And the vote was a squeaker, too. Five Senators didn't vote at all (Democrats Richard Bryan of Nevada, Dianne Feinstein of California, Tom Harkin of Iowa, and Harry Reid of Nevada, along with Republican Rod Grams of Minnesota), and 95 voted against Kyoto -- including such notable names as Barbara Boxer, Robert Byrd, Christopher Dodd, Ted Kennedy, John Kerry, and Paul Wellstone.

Naturally, President Clinton took this warning seriously, and never bothered to submit Kyoto to the Senate for approval. Anything that the Senate felt so strongly about that they'd reject it five months before it's even finalized would be beyond DOA.

So, if the Democrats who are running Congress (into the ground) are serious about Kyoto, let them start by passing a new Senate resolution repudiating the 1997 Byrd-Hagel Resolution and calling on President Bush to submit the Protocol for ratification.

I happen to think that the Kyoto Protocol is a disastrous plan -- by focusing on only certain nations' carbon emissions, and not overall carbon emissions, it reveals itself not so much concerned with global warming as trying to strike some sort of economic "balance" or "justice" by punishing the more successful nations and giving a pass to those working their way up.And that's not even going into the nuts and bolts about carbon's role in global warming -- if it has any, and if the condition even exists.

But if Congress were to actually DO something, or at least try, I'd have a bit more respect for them. And, I suspect, would a lot of other Americans. Instead, we're subjected to endless meaningless hearings and grandstanding and showboating.

Shakespeare wrote the perfect description of this year's Congressional Record: "It is a tale told by an idiot, full of sound and fury, signifying nothing."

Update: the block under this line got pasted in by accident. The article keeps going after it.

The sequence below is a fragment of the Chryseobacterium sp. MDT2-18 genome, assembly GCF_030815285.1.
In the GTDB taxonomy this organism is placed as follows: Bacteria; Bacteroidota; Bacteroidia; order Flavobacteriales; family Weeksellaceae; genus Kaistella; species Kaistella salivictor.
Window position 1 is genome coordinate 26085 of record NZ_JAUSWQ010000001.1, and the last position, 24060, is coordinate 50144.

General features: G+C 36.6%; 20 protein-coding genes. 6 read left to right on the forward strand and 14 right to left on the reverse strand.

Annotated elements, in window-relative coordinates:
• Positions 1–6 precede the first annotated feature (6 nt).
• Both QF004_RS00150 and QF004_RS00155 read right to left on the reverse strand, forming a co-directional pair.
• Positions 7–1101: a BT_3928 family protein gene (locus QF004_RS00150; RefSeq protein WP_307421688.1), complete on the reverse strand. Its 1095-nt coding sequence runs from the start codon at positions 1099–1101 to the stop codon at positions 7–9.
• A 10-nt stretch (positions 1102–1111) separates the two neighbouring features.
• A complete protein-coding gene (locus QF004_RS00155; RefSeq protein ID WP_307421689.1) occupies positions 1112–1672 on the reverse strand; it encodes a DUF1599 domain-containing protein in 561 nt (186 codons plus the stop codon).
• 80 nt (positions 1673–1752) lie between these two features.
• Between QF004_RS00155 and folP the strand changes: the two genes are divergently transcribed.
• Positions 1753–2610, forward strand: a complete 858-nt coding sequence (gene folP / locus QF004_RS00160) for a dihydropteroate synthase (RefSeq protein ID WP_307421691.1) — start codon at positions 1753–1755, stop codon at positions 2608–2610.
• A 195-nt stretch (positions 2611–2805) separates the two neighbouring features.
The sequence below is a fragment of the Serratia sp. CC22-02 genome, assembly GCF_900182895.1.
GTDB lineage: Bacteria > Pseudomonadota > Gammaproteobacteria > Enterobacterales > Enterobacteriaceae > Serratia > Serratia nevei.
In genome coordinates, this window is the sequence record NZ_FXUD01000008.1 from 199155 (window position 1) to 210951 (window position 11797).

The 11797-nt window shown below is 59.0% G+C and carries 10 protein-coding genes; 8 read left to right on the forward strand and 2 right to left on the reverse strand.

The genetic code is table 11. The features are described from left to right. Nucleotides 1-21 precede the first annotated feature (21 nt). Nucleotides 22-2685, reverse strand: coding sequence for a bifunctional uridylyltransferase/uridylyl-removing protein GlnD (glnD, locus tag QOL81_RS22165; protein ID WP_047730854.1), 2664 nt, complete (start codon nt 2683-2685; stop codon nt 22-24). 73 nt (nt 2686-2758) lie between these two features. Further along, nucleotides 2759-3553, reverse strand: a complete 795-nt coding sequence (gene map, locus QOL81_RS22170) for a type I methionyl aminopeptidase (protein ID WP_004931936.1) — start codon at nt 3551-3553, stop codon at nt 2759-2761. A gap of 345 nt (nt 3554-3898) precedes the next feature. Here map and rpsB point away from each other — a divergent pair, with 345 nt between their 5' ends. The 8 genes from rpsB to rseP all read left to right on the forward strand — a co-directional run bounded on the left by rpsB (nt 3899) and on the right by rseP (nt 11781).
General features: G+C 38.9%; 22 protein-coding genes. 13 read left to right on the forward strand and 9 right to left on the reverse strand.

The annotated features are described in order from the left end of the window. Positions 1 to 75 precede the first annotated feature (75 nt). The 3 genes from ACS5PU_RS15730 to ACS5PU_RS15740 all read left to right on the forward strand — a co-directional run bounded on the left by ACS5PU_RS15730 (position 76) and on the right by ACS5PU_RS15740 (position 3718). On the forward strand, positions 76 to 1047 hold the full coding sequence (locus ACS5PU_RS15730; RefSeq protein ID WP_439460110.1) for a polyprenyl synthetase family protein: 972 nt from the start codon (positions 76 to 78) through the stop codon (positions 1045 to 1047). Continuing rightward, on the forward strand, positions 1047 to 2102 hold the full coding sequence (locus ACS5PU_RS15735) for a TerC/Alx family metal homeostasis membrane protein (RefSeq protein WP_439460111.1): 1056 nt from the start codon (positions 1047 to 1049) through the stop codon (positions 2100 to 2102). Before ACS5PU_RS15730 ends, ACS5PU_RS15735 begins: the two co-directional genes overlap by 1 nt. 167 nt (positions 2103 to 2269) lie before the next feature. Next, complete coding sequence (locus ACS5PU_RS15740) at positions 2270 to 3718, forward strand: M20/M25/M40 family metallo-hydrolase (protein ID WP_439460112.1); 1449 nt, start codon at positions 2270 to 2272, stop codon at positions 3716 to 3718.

Speaking as one of those footing the bill, I'd like a refund.


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Comments (52)

Instead, they've p... (Below threshold)
Jumpinjoe:
Instead, they've played their little games with investigating the Bush administration (I believe the total is over 600 at this point), grandstanding, pointing fingers, and howling like a bunch of... well howler monkeys over everything and anything BUT their actual jobs

Let's face some facts; Republicans screwed the pooch while in power. Many of us felt the principles of the Party were never followed from spending, illegal immigration, and a President that hasn't used the bully pulpit that was given to him.

However Democrats put all their efforts primarily into ending the Iraq War while their constituency claimed the executive branch has somehow circumvented the constitution in getting us where we are today and by doing so created a dictatorship. Fact of the matter is the Democrat constituency has been willing to believe anything if it reinforces the idea that they truly hold the moral high ground.

Therefore the constituency believes it is their mandate to punish the administration for all these evil deeds. All one has to do is read the comment sections on a lefty blog to feel the pulse of the left.

They are pissed that impeachment has not begun and that we are still in Iraq. Democrats in Congress are painted into a corner. Since they placated to these lefties to get elected they must maintain that support with at least some sort of activity that says that they are trying. But for many true lefties it's too little and not fast enough.

But then the biggest problem for Democrats is the "left" is a very vocal minority, yet they can't win without them but must also appeal to those more moderate in their thinking.

So in my humble opinion I say let them stay on the course they are. Keep it up. Show the American people that you "put party before country and the U.S. military". Make allegations with no evidence that President lied to get us into war. But the witness list for the defense includes too any of their own party that agreed that circumstance on the ground were what they were because they themselves said so, including their leading candidate for President.